As a comparison, think of John Cheever’s well-known short story “The Enormous Radio,” which appeared in The New Yorker in 1947. In it, a couple is exposed to the woes and decrepitudes of the private lives of others in their apartment building when a new radio (sinister in its size and baffling technology) impossibly — supernaturally — broadcasts private conversations into the peace of their living room. That window to the horribleness and hypocrisy of others’ lives brings the horribleness and hypocrisy of the couple’s own lives to light. The sinking feeling at the conclusion of the story is quite desperate.

    In Capote’s “ghost” stories he is more focused on the depths of an individual than the individual’s relationship to society. A feeling of sorrowful alarm resounds. Capote engaged with these fictions with total commitment. His apparent empathy around the vulnerability of identity makes for tales that are real at the core.

    The standout in this group of five or so stories is “Miriam,” which you don’t want to read alone in the house at night unless your sense of self is ironclad and the skeletons in your interior closet are fully clothed. “Miriam” was first published in Mademoiselle in 1946 and won the O. Henry Award. (I’ll note here that I did not glean this information directly from the book, which contains only copyright dates, not dates or locations of publication for the stories.)

    The story revolves around Mrs. H.T. Miller, a “plain and inconspicuous” widow who lives very simply and comfortably by benefit of her late husband’s life insurance policy. “Her interests were narrow, she had no friends to speak of, and she rarely journeyed farther than the corner store.” Mrs. H.T. Miller goes to the movies one night and encounters a little girl called Miriam, which is Mrs. Miller’s given name also. The girl is ghostly, strange, and a bit rude. Next, the girl comes to Mrs. H.T. Miller’s home, uninvited, late in the evening, and out of a snowstorm.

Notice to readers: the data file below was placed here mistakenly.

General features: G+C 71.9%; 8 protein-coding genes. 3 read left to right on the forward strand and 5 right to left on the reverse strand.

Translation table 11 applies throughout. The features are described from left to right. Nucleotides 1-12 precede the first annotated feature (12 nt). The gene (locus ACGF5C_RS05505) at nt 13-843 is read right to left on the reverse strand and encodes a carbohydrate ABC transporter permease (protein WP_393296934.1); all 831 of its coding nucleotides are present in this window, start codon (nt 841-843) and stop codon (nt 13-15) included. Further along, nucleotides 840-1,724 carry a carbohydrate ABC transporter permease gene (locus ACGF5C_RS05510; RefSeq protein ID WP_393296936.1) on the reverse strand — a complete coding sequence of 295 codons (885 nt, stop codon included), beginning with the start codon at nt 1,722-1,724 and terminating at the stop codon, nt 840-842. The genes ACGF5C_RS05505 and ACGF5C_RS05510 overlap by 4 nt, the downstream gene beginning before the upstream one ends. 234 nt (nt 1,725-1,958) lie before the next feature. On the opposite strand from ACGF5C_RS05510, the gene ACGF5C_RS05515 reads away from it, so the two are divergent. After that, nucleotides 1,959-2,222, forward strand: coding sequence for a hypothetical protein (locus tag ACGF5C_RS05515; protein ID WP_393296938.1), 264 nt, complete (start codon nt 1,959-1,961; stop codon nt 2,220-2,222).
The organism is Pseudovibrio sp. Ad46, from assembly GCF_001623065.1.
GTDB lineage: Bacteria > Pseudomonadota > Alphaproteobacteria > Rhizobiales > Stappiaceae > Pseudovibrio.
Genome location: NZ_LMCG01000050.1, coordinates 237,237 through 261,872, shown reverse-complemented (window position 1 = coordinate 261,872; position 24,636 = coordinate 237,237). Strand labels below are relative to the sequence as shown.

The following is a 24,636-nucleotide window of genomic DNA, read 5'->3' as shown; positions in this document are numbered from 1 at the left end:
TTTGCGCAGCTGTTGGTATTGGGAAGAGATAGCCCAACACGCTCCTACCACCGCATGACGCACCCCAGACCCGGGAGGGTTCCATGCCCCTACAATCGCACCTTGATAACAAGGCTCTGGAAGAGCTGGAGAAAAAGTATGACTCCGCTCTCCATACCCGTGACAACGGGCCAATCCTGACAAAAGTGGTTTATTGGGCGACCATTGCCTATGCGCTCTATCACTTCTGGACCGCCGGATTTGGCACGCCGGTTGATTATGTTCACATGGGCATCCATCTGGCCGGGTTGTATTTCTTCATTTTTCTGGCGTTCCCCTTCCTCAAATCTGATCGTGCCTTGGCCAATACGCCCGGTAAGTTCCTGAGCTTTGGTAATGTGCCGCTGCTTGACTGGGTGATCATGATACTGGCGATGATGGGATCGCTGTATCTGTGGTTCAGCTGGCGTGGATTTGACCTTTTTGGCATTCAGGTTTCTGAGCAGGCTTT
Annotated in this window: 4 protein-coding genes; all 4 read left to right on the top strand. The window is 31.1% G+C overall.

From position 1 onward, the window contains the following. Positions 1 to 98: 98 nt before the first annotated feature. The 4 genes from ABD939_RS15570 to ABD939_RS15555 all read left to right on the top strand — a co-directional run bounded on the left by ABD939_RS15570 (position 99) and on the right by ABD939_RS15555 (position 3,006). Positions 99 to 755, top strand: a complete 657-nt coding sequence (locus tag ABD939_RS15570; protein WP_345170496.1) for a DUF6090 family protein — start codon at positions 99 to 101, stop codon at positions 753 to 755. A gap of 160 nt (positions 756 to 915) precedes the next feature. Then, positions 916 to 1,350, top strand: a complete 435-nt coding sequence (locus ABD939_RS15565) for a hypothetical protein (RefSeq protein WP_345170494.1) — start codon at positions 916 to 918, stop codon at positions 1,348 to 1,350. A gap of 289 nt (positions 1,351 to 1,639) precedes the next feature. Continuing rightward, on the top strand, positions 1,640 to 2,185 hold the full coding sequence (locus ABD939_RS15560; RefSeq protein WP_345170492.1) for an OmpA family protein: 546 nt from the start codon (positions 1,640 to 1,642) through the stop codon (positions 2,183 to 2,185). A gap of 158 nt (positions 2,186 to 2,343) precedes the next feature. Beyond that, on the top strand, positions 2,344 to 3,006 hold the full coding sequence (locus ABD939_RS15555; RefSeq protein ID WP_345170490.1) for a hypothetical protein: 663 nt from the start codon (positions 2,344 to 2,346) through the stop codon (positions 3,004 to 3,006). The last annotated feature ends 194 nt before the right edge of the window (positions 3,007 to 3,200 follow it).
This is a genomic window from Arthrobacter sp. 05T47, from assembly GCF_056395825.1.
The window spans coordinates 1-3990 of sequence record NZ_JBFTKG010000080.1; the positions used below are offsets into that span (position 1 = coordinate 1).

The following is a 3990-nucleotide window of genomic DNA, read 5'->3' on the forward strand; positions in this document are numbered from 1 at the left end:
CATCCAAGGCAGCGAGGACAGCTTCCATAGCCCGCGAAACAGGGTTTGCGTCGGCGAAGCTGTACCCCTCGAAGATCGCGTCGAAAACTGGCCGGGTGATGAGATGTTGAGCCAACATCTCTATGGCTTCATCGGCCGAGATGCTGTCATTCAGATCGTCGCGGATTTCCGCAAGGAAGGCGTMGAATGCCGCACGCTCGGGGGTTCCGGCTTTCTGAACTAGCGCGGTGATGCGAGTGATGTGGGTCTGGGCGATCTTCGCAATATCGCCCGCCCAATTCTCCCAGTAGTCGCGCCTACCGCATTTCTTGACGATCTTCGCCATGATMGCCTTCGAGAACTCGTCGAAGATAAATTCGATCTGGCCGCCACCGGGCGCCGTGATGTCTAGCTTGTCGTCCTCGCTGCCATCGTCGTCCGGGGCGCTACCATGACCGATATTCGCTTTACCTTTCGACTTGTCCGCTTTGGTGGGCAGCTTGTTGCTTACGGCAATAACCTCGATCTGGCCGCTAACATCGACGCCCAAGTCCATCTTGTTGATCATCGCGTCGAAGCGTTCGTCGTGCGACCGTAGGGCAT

“How did you know where I lived?”

    Miriam frowned. “That’s no question at all. What’s your name? What’s mine?”

    The girl returns again to Mrs. Miller’s home, with an uptick in her rude behavior. She becomes aggressive, invasive. She remains unexplained. Mrs. H.T. Miller runs for help from a neighbor, who examines the apartment and finds no trace of anybody. Yet when Mrs. H.T. Miller is alone Miriam re-emerges as a threat: “Mrs. Miller stiffened and opened her eyes to a dull, direct stare.”

    I hope this never happens to me.

    In this story and the others of its ilk Capote shows the clarity of his powers as a revealer of the vulnerability of the self. His aptitude for this is boiled down to the very nut of it in these brief pieces of short fiction, complete in slender glory. His light, witty style acts as a binding agent for the prose.

    In the compilation of Capote’s short stories at hand, you’ll not get much new or unavailable elsewhere, but it feels gracious to be offered a current opportunity to consider a writer of such fineness, a constructor of such fragile and true fictions.


    Evan Harris is the author of “The Art of Quitting.” She lives in East Hampton.
    Truman Capote lived in Sagaponack.